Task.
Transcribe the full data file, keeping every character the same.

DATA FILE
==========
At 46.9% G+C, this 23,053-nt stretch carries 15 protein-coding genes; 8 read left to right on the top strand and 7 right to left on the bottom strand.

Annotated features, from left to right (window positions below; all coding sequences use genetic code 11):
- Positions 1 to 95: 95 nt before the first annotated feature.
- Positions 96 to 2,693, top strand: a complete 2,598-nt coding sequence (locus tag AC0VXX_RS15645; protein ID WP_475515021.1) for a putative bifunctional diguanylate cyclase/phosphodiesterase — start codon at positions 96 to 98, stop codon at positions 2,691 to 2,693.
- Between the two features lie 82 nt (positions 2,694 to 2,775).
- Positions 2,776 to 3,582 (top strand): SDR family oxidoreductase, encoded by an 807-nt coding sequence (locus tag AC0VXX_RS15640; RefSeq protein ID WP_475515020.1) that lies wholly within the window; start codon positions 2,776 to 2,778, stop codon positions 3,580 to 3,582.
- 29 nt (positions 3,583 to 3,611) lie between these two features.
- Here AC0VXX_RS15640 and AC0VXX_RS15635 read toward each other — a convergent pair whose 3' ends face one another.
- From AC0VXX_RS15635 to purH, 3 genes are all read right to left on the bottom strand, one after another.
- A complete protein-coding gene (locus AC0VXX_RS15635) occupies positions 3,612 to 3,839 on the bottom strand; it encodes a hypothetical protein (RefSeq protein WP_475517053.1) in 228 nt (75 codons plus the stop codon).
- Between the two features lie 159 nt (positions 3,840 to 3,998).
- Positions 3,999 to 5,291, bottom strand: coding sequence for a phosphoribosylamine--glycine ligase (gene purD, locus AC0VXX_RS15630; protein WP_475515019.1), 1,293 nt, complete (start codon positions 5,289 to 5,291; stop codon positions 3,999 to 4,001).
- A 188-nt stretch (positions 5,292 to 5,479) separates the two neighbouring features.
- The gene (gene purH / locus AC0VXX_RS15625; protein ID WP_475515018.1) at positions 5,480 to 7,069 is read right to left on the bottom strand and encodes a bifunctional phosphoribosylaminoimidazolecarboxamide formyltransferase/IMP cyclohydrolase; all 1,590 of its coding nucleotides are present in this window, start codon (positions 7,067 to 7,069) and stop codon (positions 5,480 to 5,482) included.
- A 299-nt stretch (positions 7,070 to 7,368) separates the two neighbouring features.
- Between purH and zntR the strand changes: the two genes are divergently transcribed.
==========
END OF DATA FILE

At 46.9% G+C, this 23,053-nt stretch carries 15 protein-coding genes; 8 read left to right on the top strand and 7 right to left on the bottom strand.

Annotated features, from left to right (window positions below; all coding sequences use genetic code 11):
- Positions 1 to 95: 95 nt before the first annotated feature.
- Positions 96 to 2,693, top strand: a complete 2,598-nt coding sequence (locus tag AC0VXX_RS15645; protein ID WP_475515021.1) for a putative bifunctional diguanylate cyclase/phosphodiesterase — start codon at positions 96 to 98, stop codon at positions 2,691 to 2,693.
- Between the two features lie 82 nt (positions 2,694 to 2,775).
- Positions 2,776 to 3,582 (top strand): SDR family oxidoreductase, encoded by an 807-nt coding sequence (locus tag AC0VXX_RS15640; RefSeq protein ID WP_475515020.1) that lies wholly within the window; start codon positions 2,776 to 2,778, stop codon positions 3,580 to 3,582.
- 29 nt (positions 3,583 to 3,611) lie between these two features.
- Here AC0VXX_RS15640 and AC0VXX_RS15635 read toward each other — a convergent pair whose 3' ends face one another.
- From AC0VXX_RS15635 to purH, 3 genes are all read right to left on the bottom strand, one after another.
- A complete protein-coding gene (locus AC0VXX_RS15635) occupies positions 3,612 to 3,839 on the bottom strand; it encodes a hypothetical protein (RefSeq protein WP_475517053.1) in 228 nt (75 codons plus the stop codon).
- Between the two features lie 159 nt (positions 3,840 to 3,998).
- Positions 3,999 to 5,291, bottom strand: coding sequence for a phosphoribosylamine--glycine ligase (gene purD, locus AC0VXX_RS15630; protein WP_475515019.1), 1,293 nt, complete (start codon positions 5,289 to 5,291; stop codon positions 3,999 to 4,001).
- A 188-nt stretch (positions 5,292 to 5,479) separates the two neighbouring features.
- The gene (gene purH / locus AC0VXX_RS15625; protein ID WP_475515018.1) at positions 5,480 to 7,069 is read right to left on the bottom strand and encodes a bifunctional phosphoribosylaminoimidazolecarboxamide formyltransferase/IMP cyclohydrolase; all 1,590 of its coding nucleotides are present in this window, start codon (positions 7,067 to 7,069) and stop codon (positions 5,480 to 5,482) included.
- A 299-nt stretch (positions 7,070 to 7,368) separates the two neighbouring features.
- Between purH and zntR the strand changes: the two genes are divergently transcribed.